Sitting in my office on a brutally hot afternoon in Florida, I was having a difficult conversation with one of my most capable small-group leaders. She shared with me that the stress of her schedule was causing depressive symptoms in her life. Having a history of depression, she understood her triggers. Consequently, she knew she needed to step away from her small-group responsibilities so she could rest and regain a more manageable schedule. Serving in a local church, working full-time, and caring for a family is stressful for anyone, but when you have a mental health challenge, you're particularly vulnerable to stressors.
I'm blessed to serve at Bayside Community Church. We're a multi-site church with thousands in attendance and over 300 groups. As the Pastor of Small Groups at the East Bradenton campus, I'm charged with training the small-group leaders of our 90 groups and starting new groups. But my primary responsibility is pastoring those groups and shepherding the leaders—including walking with group leaders who are struggling with mental health.
Mental health disorders affect tens of millions of Americans each year. Because they're so common, it makes sense that we have leaders who are affected. As a former mental health counselor, I'm an advocate for eliminating the stigma and stereotypes of mental health issues that are common in the church. Sadly, the suicide of Pastor Rick Warren's son, Matthew, who suffered with depression, has caused churches to discuss how to help members who struggle with mental health issues. We still have a long way to go.
How should we help leaders who are struggling? I must confess that it's a difficult question to answer. Few churches have clear-cut protocols or standard operating procedures for dealing with mental health situations. But I'm thankful that more churches are beginning to take the issue seriously, putting strategies into place. I'd like to offer some suggestions to help you minister to leaders who are suffering. It's an issue close to my heart, because I suffer myself.
Start with Prevention
One of the most powerful things we can do to help is prevent triggers in the first place. This involves promoting healthy leadership from the very beginning, avoiding the common triggers of stress, isolation, and overwhelming responsibilities.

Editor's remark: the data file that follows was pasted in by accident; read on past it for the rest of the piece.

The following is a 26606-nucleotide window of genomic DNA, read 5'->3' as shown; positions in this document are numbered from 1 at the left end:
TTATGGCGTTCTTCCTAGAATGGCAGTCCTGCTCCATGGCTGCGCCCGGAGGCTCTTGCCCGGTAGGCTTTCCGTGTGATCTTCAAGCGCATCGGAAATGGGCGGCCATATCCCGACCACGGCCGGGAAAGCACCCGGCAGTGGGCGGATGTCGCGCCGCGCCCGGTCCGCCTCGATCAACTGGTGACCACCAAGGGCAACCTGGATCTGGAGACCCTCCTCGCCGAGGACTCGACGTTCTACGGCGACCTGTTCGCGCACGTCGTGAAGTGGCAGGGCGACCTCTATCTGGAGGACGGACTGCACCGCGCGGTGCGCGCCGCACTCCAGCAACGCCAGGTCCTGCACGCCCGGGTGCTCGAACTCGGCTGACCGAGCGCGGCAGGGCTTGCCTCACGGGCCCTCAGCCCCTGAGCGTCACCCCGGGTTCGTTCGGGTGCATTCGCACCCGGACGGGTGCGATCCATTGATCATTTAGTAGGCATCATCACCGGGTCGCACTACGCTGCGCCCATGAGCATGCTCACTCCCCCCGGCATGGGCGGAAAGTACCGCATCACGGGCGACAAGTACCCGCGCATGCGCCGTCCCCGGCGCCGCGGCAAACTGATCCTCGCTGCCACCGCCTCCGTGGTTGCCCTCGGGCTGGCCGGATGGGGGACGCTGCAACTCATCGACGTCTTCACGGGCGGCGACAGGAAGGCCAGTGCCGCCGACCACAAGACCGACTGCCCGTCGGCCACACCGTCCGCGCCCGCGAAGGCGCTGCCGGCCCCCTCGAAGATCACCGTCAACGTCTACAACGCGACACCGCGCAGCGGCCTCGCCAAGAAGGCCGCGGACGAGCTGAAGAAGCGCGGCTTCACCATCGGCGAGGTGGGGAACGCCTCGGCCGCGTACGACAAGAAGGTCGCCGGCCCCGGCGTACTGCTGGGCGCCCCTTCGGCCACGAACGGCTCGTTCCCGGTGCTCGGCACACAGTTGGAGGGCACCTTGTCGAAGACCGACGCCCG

The first aspect of healthy leadership is simply letting leaders know we love and support them. We must communicate that our leaders are valued beyond what they do for our ministries. They need to know that we care more about them as people than the role they play in what we're trying to accomplish. John 13:34 encourages Christ-followers to love one another—our relationships should always trump tasks.
By establishing healthy supportive relationships with the small-group leaders in our care, we set a foundation that helps people feel safe, affirmed, and more apt to share when life is overwhelming or stressful. Then when leaders share they're struggling, we can help them navigate a plan for healthy resolution. Often, mental health issues such as mood disorders, anxiety-based disorders, or addictions manifest when our lives are out of balance—that's when people feel overwhelmed and stressed. Helping leaders maintain healthy balance in their lives is vital.
The second aspect of promoting healthy leadership is supporting healthy priorities. We do our best to make sure our leaders put their relationship with God is first, then their family relationships, and then their role in small-group ministry. This helps leaders maintain emotional health—whether or not they're prone to mental health issues. Maintaining margin in our lives through prioritizing is important for self-care, especially when life is stressful.